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How to get started with PolyBase in SQL Server 2016

PolyBase

One of the more intriguing features included with SQL Server is PolyBase, a transparent access layer that facilitates connectivity between the database engine and external data sources containing unstructured or semi-structured data. PolyBase is optimized for data warehouse workloads and analytical query processing, making it easier than ever to merge big data into the SQL Server universe. It is a technology that accesses and combines both non-relational and relational data, all from within SQL Server.

PolyBase was developed at the Microsoft Jim Gray Systems Lab at the University of Wisconsin-Madison under the direction of Dr. David DeWitt, a Microsoft Technical Fellow. It provides an interface that allows you to work with data stored in HDFS by using SQL syntax in PDW queries—in a manner similar to querying a linked server from SQL Server—rather than MapReduce jobs. You can even use PolyBase to join relational data in PDW with data in HDFS, as shown in Figure 6.7. In addition, you can use PolyBase to move data from PDW to HDFS or vice versa. Furthermore, you can use Power Query or Power Pivot to connect to PDW and use PolyBase to import data from HDFS into Excel.

Screenshot_383

FIGURE 6.7 : PolyBase as HDFS bridge between Hadoop and PDW.

Exploring the benefits of PolyBase

The most obvious benefit of the availability of PolyBase in PDW is the ability to combine both relational and nonrelational data into a single result set, but there are several others. In particular, database professionals already familiar with developing SQL queries to retrieve data from PDW for reporting and analytical applications have nothing new to learn when they need to query nonrelational data. There is no need to learn MapReduce, nor is there any need to learn how to use the other tools in the Hadoop ecosystem, such as HiveQL, Pig, or Sqoop. Existing SQL skills are sufficient.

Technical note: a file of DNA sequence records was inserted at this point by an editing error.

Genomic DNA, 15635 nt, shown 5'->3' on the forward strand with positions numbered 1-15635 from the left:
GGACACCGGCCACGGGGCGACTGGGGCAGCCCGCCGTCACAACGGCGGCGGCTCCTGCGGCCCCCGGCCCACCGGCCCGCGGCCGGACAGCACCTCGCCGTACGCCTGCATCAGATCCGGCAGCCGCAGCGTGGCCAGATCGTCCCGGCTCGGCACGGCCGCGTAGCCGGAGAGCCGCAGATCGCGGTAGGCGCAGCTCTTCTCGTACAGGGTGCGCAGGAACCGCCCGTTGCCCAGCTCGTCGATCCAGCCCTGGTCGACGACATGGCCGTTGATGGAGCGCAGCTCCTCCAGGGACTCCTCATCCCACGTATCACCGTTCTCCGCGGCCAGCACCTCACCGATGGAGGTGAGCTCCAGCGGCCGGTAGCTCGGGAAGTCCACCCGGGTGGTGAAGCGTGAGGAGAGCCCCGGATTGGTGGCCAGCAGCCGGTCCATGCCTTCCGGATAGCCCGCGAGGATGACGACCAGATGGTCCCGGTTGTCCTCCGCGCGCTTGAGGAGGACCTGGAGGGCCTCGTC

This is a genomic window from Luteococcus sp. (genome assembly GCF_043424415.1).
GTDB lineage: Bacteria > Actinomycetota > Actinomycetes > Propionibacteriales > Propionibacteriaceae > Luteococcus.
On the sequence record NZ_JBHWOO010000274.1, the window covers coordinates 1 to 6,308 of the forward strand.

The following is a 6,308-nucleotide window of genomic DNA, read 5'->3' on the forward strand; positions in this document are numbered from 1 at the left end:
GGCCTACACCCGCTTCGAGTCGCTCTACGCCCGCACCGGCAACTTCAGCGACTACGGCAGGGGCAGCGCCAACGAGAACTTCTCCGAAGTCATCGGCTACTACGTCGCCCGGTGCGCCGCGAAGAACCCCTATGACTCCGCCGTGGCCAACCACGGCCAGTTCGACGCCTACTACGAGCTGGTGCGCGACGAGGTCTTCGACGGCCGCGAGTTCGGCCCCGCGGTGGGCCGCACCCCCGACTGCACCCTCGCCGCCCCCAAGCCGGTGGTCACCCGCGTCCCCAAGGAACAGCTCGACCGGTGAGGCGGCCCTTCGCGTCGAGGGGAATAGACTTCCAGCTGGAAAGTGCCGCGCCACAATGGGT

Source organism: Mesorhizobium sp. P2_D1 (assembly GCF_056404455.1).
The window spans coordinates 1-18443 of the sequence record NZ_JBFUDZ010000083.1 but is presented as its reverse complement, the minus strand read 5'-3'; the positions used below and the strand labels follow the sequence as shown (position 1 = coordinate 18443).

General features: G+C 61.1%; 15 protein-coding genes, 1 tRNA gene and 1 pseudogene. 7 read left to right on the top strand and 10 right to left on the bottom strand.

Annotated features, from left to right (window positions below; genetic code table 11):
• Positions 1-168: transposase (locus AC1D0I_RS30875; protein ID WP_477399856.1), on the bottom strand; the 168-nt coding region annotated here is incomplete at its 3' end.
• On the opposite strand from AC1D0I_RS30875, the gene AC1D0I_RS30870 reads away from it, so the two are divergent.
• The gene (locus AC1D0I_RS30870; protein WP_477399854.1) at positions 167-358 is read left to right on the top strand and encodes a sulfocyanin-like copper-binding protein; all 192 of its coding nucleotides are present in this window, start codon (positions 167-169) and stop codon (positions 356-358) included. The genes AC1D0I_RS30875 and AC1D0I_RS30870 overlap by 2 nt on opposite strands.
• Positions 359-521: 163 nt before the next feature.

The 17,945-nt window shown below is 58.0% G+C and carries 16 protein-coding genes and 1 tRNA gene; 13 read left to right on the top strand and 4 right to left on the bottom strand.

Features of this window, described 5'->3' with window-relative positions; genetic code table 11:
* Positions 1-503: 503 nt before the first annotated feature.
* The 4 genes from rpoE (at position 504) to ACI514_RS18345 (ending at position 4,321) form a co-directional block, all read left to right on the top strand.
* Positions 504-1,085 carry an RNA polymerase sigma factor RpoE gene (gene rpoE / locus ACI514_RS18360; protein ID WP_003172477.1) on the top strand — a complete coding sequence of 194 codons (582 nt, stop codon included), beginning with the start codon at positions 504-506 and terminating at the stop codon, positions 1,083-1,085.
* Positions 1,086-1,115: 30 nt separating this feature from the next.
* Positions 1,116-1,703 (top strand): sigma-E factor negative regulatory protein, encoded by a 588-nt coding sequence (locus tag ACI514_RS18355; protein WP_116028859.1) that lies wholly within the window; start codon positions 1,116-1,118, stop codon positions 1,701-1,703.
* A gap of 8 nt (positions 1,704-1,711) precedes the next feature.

Another benefit is faster results from queries to HDFS. PolyBase is able to perform read and write operations in parallel much faster by taking advantage of the massively parallel processing (MPP) of PDW. Whereas using Sqoop is effective for moving data in and out of a relational database, it processes data serially and interfaces with the PDW control node. By contrast, PolyBase not only parallelizes data transfers, but also moves data directly from Hadoop data nodes to PDW compute nodes, as shown in Figure 6.8.

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FIGURE 6.8 : Parallel data transfer between PDW compute nodes and Hadoop data nodes.

Lastly, PolyBase is highly flexible. It is not limited to a single operating system or Hadoop distribution. In addition, it supports any type of HDFS file format. This means that you can use PolyBase to deliver data from all types of unstructured sources across the entire Microsoft BI stack. You can connect to PDW with ad hoc analysis tools like Excel and Power BI or distribute standard reports by using Reporting Services. You can even use data from PDW in Analysis Services multidimensional or tabular models to enrich it with business logic and other BI features.

Accessing HDFS data from PDW

The work that PolyBase performs to retrieve data from HDFS is transparent during queries. The only requirement is that you create an external table to define the schema that PDW can then query. You can then interact with data in HDFS files in multiple ways, either by moving data between systems or by querying both systems and joining the results.

Let’s say you want to export data from a PDW table called FactInventory and store the results in a text file on your on-premises Hadoop cluster. You use Create Table As Select syntax to create an external table and transfer data from PDW into a file in HDFS, like this:

CREATE EXTERNAL TABLE FactInventory_Export
WITH
(LOCATION = hdfs://10.10.10.100:8020/data/FactInventory_Export.txt, FORMAT OPTIONS (FIELD_TERMINATOR = ‘|’)
AS SELECT * FROM FactInventory;

Another option is to create an external table that references data which already stored in HDFS, as in this example:

CREATE EXTERNAL TABLE ServerLogs( machineName varchar(50), eventDate date,
event varchar(100)
)
WITH (
LOCATION = hdfs://10.10.10.100:8020/data/logs.txt’,
FORMAT_OPTIONS( FIELD_TERMINATOR=’|’, DATE_FORMAT = ‘MM/dd/yyyy’
)
)

You can then write queries that reference both PDW and external tables pointing to HDFS, as shown here:

SELECT sl.machineName, m.machineDescription, m.machineStartDate, sl.eventDat FROM ServerLogs sl
JOIN DimMachine m
ON sl.machineName = m.machineName










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